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Feeding nutrient reduced with rye

More than ever pig production is influenced by social demands for more animal welfare, less emissions and nutrient losses into the environment. Thus, for better social acceptance changes – in feeding systems – are necessary. But of course without limiting profitability. “Feed more rye”, demands Dr. Wilke Griep.

Why feeding pigs nutrient reduced?

The food retail industry increasingly demands that the value added chain of meat has to become more sustainable. Thereby, they will react to present consumers demand.

In regions with many big pig farms, emissions and slurry produce more nutrients than the environment and climate can cope with.

Source: Griep
Source: Griep
In areas with intensive animal production nutrients have to be imported in feedstuff and exported in slurry. Those two processes move away from the ideal equilibrium state of an optimal nutrient balance.

Competitive and environmental-friendly pig feed production in relation to animal-friendly husbandry and “precision pig farming” offers a great opportunity to make the meat production clearly more sustainable and counteract global warming. Using local by-products is more sustainable compared to animal production systems detached from immediate land. A four-year crop rotation with site-specific crops and varieties is not only agronomical sustainable but also an advantage for the pig feeding process in terms of sustainability. As new results show for example that fibres are useful for intestinal health and animal welfare. Therefore, cereals like rye must be newly examined regarding their benefits.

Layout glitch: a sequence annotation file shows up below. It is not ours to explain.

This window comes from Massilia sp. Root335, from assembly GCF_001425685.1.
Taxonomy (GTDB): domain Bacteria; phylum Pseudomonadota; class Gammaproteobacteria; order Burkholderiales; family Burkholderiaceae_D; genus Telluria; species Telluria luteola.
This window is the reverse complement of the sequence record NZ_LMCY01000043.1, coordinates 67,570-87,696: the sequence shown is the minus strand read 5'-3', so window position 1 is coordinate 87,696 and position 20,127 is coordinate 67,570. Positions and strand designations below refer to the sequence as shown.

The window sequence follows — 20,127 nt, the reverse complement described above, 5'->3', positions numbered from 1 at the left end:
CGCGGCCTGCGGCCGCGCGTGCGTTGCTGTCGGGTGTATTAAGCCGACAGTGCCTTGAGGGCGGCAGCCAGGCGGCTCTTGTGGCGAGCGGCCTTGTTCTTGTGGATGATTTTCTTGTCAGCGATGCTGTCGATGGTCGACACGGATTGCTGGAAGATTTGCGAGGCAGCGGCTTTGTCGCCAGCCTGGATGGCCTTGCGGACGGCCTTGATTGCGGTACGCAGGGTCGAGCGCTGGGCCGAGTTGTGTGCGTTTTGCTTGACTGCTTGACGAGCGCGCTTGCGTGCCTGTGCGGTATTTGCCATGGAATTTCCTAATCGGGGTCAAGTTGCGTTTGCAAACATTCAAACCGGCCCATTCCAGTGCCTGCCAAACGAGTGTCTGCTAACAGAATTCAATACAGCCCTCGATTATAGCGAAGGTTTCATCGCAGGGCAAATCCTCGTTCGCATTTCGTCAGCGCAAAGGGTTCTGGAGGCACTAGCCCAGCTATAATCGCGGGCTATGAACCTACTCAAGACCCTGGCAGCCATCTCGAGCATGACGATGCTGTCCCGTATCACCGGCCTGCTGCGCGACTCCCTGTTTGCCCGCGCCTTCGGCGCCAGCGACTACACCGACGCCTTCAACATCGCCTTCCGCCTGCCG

New characterisation of rye nutritional value

The economic value of rye as feedstuff derives from the nutritional value and the compounds which could have an unfavourable effect as anti-nutritive factors (ANF) on digestion, feed intake and feed efficiency. For pigs all cereal grains are primarily energy sources because they have too little lysine and other essential amino acids in proportion to the energy of starch. Rye shows a relatively low ratio of 2.3 g standardised ileal digestible lysine (SID-Lys) per 10 MJ NE (1 MJ net energy is equal to about 0.74 MJ ME – metabolisable energy).

From piglet to sow pigs need between 12.7 up to 6.6 g standardised ileal digestible lysine (SID-Lys) per 10 MJ NE. The research project Grain up analysed 22 samples of rye varieties.
On average the energy content amounted to 13.4 MJ ME/kg (88 % DM) which equals to a net energy content of about 10.4 MJ NE/kg.